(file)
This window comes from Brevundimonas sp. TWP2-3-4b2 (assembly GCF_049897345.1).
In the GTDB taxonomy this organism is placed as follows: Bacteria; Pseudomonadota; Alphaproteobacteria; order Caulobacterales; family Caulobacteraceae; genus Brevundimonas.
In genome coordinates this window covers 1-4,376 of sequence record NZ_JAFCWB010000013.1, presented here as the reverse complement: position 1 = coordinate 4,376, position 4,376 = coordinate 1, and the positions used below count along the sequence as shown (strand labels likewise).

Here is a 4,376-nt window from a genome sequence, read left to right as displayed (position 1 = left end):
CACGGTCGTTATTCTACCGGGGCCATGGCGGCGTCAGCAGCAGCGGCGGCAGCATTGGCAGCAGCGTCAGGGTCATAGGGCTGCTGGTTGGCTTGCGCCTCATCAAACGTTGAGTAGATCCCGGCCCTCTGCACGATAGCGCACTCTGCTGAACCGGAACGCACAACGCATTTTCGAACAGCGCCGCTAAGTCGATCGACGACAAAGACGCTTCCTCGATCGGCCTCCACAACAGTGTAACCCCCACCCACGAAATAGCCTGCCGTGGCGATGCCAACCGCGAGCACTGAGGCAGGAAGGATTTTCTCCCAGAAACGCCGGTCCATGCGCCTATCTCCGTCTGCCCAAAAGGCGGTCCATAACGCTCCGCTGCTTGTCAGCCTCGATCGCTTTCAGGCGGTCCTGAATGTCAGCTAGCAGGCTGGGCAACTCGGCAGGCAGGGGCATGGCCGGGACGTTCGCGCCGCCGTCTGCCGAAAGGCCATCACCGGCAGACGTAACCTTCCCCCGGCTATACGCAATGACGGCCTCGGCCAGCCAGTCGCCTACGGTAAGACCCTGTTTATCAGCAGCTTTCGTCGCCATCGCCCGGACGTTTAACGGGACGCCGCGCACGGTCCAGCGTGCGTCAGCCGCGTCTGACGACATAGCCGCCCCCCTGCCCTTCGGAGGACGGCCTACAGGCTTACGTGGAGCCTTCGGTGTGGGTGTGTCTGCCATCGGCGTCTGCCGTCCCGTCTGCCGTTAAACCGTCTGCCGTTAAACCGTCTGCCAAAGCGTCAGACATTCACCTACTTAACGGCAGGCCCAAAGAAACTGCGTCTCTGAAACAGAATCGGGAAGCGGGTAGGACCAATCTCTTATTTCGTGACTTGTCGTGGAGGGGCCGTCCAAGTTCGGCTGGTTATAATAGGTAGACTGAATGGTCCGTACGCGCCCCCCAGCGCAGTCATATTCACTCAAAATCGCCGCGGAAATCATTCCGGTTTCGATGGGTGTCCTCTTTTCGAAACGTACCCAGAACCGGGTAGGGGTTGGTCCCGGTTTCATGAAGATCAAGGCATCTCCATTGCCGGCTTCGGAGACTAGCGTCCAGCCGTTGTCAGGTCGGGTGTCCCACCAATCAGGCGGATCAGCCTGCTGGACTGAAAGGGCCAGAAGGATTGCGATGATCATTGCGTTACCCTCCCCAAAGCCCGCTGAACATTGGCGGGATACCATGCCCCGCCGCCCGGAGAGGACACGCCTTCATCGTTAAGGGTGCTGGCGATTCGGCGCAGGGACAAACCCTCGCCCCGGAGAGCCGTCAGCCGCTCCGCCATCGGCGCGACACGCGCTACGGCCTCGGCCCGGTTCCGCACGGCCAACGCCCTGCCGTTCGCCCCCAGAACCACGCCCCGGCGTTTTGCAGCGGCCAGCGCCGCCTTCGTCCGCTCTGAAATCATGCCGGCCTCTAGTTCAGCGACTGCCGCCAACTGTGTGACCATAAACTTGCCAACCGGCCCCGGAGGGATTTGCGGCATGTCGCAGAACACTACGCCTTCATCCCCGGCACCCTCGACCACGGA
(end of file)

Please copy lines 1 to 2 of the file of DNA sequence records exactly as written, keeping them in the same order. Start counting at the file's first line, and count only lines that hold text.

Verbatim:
This window comes from Brevundimonas sp. TWP2-3-4b2 (assembly GCF_049897345.1).
In the GTDB taxonomy this organism is placed as follows: Bacteria; Pseudomonadota; Alphaproteobacteria; order Caulobacterales; family Caulobacteraceae; genus Brevundimonas.